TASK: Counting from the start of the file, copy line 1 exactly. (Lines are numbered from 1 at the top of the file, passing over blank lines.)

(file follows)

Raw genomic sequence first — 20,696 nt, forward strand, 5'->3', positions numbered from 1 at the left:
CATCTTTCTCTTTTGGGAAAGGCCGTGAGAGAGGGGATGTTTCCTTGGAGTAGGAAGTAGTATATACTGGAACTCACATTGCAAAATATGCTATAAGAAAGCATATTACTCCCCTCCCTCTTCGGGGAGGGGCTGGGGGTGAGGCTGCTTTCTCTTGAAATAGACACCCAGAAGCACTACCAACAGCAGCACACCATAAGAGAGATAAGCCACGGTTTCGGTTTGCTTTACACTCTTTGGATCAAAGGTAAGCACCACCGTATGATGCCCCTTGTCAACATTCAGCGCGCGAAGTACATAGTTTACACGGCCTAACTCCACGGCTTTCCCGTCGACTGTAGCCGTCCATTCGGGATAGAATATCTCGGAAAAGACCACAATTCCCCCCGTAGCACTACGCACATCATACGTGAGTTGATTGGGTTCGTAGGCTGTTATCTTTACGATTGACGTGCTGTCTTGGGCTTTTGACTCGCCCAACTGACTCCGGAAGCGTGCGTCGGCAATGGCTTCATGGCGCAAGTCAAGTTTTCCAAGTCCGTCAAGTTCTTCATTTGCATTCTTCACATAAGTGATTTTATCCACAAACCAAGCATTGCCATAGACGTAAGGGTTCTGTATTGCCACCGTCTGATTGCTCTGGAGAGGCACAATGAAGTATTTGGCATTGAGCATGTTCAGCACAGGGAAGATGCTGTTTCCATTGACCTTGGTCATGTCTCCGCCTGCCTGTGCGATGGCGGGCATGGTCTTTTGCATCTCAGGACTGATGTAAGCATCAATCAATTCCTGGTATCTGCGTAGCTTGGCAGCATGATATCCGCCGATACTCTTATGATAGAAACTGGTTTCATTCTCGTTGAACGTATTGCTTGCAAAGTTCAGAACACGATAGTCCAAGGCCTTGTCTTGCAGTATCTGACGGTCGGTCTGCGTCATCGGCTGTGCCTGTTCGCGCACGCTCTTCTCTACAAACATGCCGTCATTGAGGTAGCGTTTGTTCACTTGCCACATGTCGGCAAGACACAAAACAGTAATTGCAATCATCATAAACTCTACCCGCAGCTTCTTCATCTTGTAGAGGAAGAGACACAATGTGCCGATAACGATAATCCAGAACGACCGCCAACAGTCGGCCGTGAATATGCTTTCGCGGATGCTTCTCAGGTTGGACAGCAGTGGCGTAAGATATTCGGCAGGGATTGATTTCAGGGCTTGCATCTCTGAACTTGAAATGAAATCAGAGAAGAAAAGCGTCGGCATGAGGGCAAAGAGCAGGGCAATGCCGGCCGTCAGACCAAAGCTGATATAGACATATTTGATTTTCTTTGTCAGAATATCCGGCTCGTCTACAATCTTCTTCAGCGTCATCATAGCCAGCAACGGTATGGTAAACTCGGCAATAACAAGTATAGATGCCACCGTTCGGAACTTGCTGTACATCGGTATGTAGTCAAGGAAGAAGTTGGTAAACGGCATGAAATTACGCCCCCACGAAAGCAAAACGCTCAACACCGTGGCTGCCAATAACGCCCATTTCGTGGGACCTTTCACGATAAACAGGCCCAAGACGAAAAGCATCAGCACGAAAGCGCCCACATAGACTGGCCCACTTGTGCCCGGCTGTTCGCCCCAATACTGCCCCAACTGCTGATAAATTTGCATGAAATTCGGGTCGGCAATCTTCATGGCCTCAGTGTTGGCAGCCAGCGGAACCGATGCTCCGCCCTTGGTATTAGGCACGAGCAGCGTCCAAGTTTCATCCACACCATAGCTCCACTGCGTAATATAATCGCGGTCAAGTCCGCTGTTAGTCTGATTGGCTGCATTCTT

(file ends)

Raw genomic sequence first — 20,696 nt, forward strand, 5'->3', positions numbered from 1 at the left: